(J Thorac Cardiovasc Surg 2010; 139: 874-80)”
“Temporally correlated spike discharges are proposed to be important for the coding of olfactory stimuli. In the olfactory bulb, correlated spiking is known in two classes of output neurons, the mitral cells and external tufted cells. We studied a third major class of bulb output neurons, the middle tufted cells, analyzing their bursting and spike
timing correlations, and their relation to mitral cells. Using patch-clamp and fluorescent tracing, we recorded spontaneous spiking from tufted-tufted or mitral-tufted cell pairs with visualized dendritic projections in mouse olfactory bulb slices. We found peaks in spike cross-correlograms indicating correlated activity on both fast (peak width 1-50 ms) and slow (peak width>50 ms) time scales, only in pairs with convergent glomerular projections. Avapritinib manufacturer Coupling appeared tighter in tufted-tufted pairs, which showed correlated selleck inhibitor firing patterns and smaller mean width and lag of narrow peaks. Some narrow peaks resolved into 2-3 sub-peaks (width 1-12 ms), indicating multiple modes of fast correlation. Slow correlations were related to bursting activity,
while fast correlations were independent of slow correlations, occurring in both bursting and non-bursting cells. The AMPA receptor antagonist NBQX (20 mu M) failed to abolish broad or narrow peaks in either tufted-tufted or mitral-tufted pairs, and changes of peak height and width in NBQX were not significantly different from spontaneous drift. Thus, AMPA-receptors are not required for fast and slow spike correlations. Electrical coupling was observed in all convergent tufted-tufted and mitral-tufted pairs tested, suggesting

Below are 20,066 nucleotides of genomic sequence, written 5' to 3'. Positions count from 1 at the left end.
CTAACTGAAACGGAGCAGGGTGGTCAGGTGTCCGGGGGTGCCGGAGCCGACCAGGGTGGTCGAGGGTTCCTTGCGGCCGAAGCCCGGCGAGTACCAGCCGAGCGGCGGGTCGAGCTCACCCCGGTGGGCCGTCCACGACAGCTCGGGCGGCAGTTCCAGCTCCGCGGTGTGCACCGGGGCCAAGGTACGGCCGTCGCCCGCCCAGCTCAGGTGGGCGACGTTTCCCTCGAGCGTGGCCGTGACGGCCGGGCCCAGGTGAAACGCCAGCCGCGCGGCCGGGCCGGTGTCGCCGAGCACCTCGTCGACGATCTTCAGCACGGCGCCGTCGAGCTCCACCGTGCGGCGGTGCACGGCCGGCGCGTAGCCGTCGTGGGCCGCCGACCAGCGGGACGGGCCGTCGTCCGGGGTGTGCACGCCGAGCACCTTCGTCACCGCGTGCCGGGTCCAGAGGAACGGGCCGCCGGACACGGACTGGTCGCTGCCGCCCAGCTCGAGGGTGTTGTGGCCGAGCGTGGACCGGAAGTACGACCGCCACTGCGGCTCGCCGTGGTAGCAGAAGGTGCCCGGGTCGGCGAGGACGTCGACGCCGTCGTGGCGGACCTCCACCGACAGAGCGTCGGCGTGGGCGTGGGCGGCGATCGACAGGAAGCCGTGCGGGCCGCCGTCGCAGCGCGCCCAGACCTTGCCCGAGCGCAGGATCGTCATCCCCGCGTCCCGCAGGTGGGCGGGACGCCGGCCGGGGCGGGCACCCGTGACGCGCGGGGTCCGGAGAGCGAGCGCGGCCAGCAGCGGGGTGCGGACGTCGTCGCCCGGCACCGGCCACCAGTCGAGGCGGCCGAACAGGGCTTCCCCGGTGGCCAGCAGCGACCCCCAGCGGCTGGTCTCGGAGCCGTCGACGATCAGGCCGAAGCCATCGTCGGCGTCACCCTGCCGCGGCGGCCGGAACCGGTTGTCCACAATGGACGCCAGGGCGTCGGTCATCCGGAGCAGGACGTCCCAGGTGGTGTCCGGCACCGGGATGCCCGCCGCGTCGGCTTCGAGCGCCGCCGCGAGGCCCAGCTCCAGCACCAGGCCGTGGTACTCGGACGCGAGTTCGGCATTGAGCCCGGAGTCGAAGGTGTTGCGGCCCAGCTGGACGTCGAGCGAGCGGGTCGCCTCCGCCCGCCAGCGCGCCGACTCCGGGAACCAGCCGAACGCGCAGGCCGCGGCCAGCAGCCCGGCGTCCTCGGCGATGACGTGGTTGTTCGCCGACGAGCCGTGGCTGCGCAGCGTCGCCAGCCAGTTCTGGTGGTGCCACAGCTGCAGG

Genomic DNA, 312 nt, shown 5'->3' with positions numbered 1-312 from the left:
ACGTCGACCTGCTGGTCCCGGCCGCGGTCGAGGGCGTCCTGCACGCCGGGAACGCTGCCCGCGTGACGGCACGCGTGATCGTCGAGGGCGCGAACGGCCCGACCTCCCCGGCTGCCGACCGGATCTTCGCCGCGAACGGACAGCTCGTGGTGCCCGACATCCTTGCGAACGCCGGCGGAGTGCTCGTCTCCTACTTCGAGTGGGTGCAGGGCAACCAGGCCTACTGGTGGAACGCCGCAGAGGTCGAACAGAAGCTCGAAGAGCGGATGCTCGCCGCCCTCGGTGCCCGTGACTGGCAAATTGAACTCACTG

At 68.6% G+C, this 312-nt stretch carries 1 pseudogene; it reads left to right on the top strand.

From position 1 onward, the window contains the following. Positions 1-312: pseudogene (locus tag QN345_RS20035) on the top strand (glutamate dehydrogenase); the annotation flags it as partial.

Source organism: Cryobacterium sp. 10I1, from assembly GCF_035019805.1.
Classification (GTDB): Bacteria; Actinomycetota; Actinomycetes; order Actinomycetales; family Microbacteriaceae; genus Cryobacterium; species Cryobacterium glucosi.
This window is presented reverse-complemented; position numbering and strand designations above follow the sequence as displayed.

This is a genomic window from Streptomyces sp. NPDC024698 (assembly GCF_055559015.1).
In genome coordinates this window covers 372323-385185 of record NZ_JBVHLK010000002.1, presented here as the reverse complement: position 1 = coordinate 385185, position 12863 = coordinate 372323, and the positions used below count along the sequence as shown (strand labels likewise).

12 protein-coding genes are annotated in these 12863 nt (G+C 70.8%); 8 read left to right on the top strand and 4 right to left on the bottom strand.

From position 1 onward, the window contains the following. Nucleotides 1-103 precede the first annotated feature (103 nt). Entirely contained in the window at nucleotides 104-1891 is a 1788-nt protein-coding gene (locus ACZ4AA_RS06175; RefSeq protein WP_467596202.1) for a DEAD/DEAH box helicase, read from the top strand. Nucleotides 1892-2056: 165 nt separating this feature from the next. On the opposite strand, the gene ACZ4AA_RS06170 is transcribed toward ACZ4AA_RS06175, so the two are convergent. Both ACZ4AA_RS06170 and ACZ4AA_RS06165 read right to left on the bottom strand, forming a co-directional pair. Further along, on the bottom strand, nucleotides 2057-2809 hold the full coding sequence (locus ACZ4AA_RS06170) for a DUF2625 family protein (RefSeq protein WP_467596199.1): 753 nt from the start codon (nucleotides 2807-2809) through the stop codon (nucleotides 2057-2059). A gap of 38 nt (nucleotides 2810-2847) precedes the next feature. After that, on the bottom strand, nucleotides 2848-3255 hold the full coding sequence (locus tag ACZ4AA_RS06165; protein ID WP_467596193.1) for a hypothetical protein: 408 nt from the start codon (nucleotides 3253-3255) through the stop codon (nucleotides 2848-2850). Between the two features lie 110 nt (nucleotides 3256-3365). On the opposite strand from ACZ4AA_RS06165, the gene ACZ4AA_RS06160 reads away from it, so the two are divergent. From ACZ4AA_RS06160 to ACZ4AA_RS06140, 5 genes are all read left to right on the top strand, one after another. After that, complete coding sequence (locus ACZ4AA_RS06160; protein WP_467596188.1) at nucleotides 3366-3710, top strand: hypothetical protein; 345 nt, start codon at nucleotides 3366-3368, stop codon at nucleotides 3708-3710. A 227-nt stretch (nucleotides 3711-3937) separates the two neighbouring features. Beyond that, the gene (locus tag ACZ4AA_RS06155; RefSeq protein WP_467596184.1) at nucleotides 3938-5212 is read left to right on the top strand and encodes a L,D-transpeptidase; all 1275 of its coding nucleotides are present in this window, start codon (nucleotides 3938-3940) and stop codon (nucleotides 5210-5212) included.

a potential role for gap junctions in concerted firing. Glomerulus-specific correlation of spiking offers a useful mechanism for binding the output signals of diverse neurons processing and transmitting different sensory information encoded by common olfactory receptors. (C) 2010 IBRO. Published by Elsevier Ltd. All rights reserved.”
“Objective: Left ventricular hypertrophy regression is assumed to be one of the most important Urease goals after aortic valve replacement for aortic stenosis. A moderate decrease in the glomerular filtration rate is associated with a significantly increased risk of left ventricular hypertrophy in hypertensive patients. The effect of moderate kidney disease on left ventricular hypertrophic remodeling in other conditions of chronic left ventricular pressure overload, such as aortic stenosis, remains unknown. Therefore we tested the hypothesis that moderate chronic kidney disease affects left ventricular mass regression in patients undergoing isolated aortic valve replacement for aortic stenosis.